Artistic Play: Seeking the God of the Unexpected Open Access

Goto, Courtney Teru (2010)

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Artistic Play: Seeking the God of the Unexpected
By Courtney T. Goto

Setting forth a practical theology of play through art, this dissertation investigates
the question "How does artistic play allow people to seek the God of the Unexpected?"
Artistic play is a term I use to place in conversation two partners (art and play) whose
intersection has not been explored well, especially within practical theology and adult
religious education. I define artistic play as the practice of exploration through art forms
in which one opens oneself to unexpected transcendence, delight, or discovery.

In this intersection of art and play, I examine issues of body, imagination,
teaching, and learning for adults in two case studies involving three types of artistic play
(liturgical art, aesthetic pruning in a Japanese garden, and improvisational performance
art). The cases shed light on artistic play as a lived practice that allows members of the
community to indirectly seek and gain spiritual knowledge in ways that tend to be
overlooked, namely through stories, imagination, creativity, and the senses. In the first
case study, I discuss a Japanese American congregation in Sacramento, California
(Sacramento Japanese United Methodist Church) that is discovering connections between
faith and culture through play, Japanese artifacts, and aesthetics. Through artistic play,
the congregation is reflecting on what it means to be Japanese American Christian. In the
second case, I explore how participants of InterPlay, a movement based in Oakland,
California, are creating selves by engaging in improvisational theater, movement, and
vocal music. Performance theory and object relations theory, especially the work of
D.W. Winnicott, serve as analytic lenses.

While theological aesthetics has traditionally addressed art, perception, and
revelation in the abstract, it has rarely explored how art contributes to practical
theological construction in situ. This dissertation offers insight about local practical
theological aesthetics and their implications for religious education.

Table of Contents


One Introduction1

What is Artistic Play? 4

Research Question and Assumptions 10

Case Studies 17

Case 1: Artistic Play in a Japanese American 18

Church and Family

Case 2: InterPlay 20

Why These Case Studies 22

Some Guiding Questions 24

Two Method and Literature Review 26

Principles Informing the Research Design 27

1. Empiricism 27

2. Subjectivity 31

3. Hermeneutics 36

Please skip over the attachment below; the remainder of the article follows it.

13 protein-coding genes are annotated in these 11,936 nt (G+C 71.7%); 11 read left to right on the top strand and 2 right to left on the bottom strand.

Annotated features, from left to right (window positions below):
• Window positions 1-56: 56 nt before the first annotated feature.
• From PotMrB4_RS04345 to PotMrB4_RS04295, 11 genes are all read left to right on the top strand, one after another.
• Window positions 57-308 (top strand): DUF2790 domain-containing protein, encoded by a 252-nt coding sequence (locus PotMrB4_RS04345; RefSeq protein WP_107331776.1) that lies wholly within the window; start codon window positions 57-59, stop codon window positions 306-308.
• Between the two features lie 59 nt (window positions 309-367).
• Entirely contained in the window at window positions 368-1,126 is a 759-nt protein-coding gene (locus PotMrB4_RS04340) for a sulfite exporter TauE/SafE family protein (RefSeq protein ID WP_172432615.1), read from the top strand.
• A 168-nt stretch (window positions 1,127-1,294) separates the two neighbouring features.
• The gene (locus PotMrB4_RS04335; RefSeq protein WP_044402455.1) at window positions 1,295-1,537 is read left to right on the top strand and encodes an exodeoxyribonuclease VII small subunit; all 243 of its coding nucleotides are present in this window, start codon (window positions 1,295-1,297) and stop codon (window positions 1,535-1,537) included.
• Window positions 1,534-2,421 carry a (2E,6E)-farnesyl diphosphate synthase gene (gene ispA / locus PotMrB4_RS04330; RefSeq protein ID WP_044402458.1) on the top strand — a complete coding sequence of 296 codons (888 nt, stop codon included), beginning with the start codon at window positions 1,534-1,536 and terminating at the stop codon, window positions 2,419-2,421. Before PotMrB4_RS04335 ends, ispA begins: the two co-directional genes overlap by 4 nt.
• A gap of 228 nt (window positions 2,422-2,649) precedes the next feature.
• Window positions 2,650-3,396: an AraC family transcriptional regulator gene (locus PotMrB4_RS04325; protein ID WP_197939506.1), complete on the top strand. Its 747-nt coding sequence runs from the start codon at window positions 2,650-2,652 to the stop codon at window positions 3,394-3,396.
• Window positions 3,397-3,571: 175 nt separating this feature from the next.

Research Design 38

Fieldwork 38

Analytic Frameworks 40

Object Relations Theory 41

Performance Theory 47

Literature Review 52

Art 53

Play 61

Three Japanese American Liturgical Art 70

SJUMC (Sacramento Japanese United Methodist Church) Context 72

The Pottery of Tears 78

What Is It? 79

What's the Story: Remembering the Dismembered 83

Pottery of Tears as a Transitional Object 88

Form and Content 93

Imaginative Pilgrimage 98

Making Sense of the Pottery of Tears 103

Floating Saints 105

Pretending on Girls' Day 107

Pretending to Be at Church 111

Seeing a Japanese Jesus 117

Limitations on Playing with Christ Images 122

The Recovery and Construction of Communal Memory 127

Summoning Home the Ghosts 130

Making Sense of Floating Saints 134

Conclusion 136

Four The Issei Garden 138

SEEING as Artistic Play 142

SEEING as a Formative Practice 146

Haunted Garden 155

Performing a Japanese American Male Self 164

Evolution of Artistic Play in the Garden 172

Garden as Symbol 177

Conclusion 179

Five InterPlay 184

InterPlay Context 185

Framing and Intention 191

Creating a Self 197

Surprise, Surrender and Serendipitous Creativity 212

Teaching and the Unexpected 226

Structure 227

Language 235

Mentoring 240

Conclusion 247

Six Constructing a Practical Theology of Play through Art 252

Mystical Adventure 253

Practicing Stories: Toward a Storied Epistemology 263

Imagination, Creativity, and Limiting Patterns 272

The Dynamics of Imagination and Creativity 272

Disturbing Patterns through Imagination and Creativity 280

The Senses and Spiritual Knowing in Artistic Play 289

Local Practical Theological Aesthetics 299

Conclusion 307

Seven Epilogue 312

Appendix 320

Works Cited 339

About this Dissertation

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